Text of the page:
A Harvest Ride

dirt_road_corn_mud

Prior to moving to Michigan I found joy in riding my bike on the gravel forest roads and two-track trails in the mountains near my home in western Pennsylvania, and thought little joy could be had from rides that left me with total elevation gains of less than 1,000 feet, and offered nothing but flat, panoramic views of corn, wheat, beans, corn, beans, and corn. Did I mention there were corn and beans?

However what I have found over the past six years of living here in central Michigan is that much can be had from those rides, and that I have grown to love them as much as, if not more, than those weekends exploring roads and trails in the mountains.

One of the major reasons I love riding these road is the ease in which I can do so. Back in Pennsylvania I needed to drive 45 minutes or more to get to the mountains, for many of my rides here in Michigan I am riding gravel after just 1.25 miles of easy spinning pavement.

I will always be a sucker for hills and mountains, but I have truly grown to love the peacefulness of riding through the rural farm lands here. Often the only sounds I hear are the birds chirping, the bugs bugging, the ever-present wind, my tires rolling over the dirt beneath me, and the squeak of the chain that I no doubt failed to lube. I’ve also become more aware of the farming process that I witness several times a week, and admire watching the process of prepping, planting, maintaining, and harvesting the fields that encompass the roads I ride.

One time of year that is not quiet, but still therapeutic in its own way, is fall harvest. Roughly every other mile you will hear the cacophony of gigantic combines harvesting corn and beans, and emptying the bounty into large trucks to be hauled away to grain elevators and farms. I don’t know if it’s because I’m a man, and by law have to like big, loud motorized machines, and all that manly stuff, or that seeing the harvest is the completions of the farming process I’ve witnessed throughout the year, all I know is that I like it.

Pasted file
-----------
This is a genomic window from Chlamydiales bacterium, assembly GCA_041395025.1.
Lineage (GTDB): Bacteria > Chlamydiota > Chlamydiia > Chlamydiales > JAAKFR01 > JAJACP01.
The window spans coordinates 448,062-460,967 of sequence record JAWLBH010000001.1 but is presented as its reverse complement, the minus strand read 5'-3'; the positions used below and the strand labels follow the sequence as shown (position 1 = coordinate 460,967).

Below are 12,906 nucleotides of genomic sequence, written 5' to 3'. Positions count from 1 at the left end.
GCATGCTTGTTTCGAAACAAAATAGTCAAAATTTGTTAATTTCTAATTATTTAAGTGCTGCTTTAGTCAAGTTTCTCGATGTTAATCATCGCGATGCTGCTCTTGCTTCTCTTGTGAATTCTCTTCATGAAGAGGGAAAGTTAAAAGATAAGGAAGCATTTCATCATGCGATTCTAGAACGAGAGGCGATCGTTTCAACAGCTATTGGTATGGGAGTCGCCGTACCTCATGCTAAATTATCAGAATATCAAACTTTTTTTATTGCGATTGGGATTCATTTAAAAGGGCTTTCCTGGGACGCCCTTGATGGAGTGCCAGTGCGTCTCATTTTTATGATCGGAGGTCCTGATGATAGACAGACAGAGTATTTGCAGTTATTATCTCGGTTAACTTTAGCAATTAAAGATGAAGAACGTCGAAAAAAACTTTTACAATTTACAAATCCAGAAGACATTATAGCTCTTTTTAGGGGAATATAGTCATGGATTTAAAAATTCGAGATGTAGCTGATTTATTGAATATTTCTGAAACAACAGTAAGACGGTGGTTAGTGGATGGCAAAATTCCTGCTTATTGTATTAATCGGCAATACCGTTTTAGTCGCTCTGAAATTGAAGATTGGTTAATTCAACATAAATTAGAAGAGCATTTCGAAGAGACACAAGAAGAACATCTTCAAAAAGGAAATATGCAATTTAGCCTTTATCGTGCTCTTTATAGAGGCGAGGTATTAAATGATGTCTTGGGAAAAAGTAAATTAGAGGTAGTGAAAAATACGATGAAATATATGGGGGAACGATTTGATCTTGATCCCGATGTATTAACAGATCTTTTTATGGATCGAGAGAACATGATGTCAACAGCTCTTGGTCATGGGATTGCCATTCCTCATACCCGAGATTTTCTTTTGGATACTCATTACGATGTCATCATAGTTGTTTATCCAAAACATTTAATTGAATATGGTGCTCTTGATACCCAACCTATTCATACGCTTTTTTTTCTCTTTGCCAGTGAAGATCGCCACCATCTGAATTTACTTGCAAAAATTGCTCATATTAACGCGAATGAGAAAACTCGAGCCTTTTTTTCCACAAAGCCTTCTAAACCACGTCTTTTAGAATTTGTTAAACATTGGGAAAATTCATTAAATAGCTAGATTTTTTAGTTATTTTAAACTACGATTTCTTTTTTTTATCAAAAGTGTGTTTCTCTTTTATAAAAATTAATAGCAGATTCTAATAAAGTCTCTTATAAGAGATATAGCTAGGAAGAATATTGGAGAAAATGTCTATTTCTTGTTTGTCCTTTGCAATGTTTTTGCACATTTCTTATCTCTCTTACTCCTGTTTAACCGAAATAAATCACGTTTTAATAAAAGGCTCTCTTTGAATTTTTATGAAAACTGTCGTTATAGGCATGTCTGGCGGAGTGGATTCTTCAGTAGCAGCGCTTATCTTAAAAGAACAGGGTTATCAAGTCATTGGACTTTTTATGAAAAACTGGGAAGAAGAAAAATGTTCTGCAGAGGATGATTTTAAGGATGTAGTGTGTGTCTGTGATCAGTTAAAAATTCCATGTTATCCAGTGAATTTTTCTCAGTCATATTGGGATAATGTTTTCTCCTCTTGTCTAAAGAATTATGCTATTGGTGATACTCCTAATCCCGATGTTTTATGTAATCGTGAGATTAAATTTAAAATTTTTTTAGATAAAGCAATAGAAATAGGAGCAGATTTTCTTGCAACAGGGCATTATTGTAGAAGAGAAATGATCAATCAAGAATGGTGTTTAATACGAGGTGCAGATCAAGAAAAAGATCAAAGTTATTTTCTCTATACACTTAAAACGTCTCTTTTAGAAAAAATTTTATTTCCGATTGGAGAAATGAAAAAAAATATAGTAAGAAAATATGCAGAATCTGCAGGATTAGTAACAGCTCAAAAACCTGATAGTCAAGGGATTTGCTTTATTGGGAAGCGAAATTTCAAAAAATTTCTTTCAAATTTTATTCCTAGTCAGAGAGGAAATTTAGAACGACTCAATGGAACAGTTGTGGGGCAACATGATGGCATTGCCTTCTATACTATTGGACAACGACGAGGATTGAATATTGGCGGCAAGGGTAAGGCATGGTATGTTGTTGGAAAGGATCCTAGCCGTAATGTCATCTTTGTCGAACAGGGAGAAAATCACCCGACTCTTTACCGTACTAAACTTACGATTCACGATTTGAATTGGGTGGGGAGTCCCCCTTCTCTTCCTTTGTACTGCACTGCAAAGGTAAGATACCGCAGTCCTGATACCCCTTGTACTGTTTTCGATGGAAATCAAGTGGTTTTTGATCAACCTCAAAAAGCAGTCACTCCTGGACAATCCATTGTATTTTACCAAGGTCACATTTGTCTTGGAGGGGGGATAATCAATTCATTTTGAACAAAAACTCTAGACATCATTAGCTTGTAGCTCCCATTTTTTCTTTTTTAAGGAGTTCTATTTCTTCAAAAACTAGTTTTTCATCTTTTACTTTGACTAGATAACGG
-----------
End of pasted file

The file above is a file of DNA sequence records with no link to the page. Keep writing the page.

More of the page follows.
On a damp and foggy ride earlier this week with my Nikon D7100 I captured the series of photos below that sum harvest time here in my part of Michigan. Absent from this set of photos is one of a truck driver whom I pulled over for near a stop sign. As I stood in the wet grass along the road, I looked up and he gave me a wave of thanks for letting him. No thanks was needed of course, he’s the one in a giant trailer truck filled with two tons of corn, not me! Of course it would have helped if I had actually taken that photo, oh well, the memory is nice.

Thanks for looking at the photos.

combine-corn-2

***

combine-truck-corn

***

corn-truck

***

corn-truck_barn

***

spent-corn-stalks

***

tire-marked-dirt-road

***

tire-marked-corn

***

grain-elevators

***

mud-and-corn

***

tractor-with-barn

 

, ,

Powered by WordPress. Designed by Woo Themes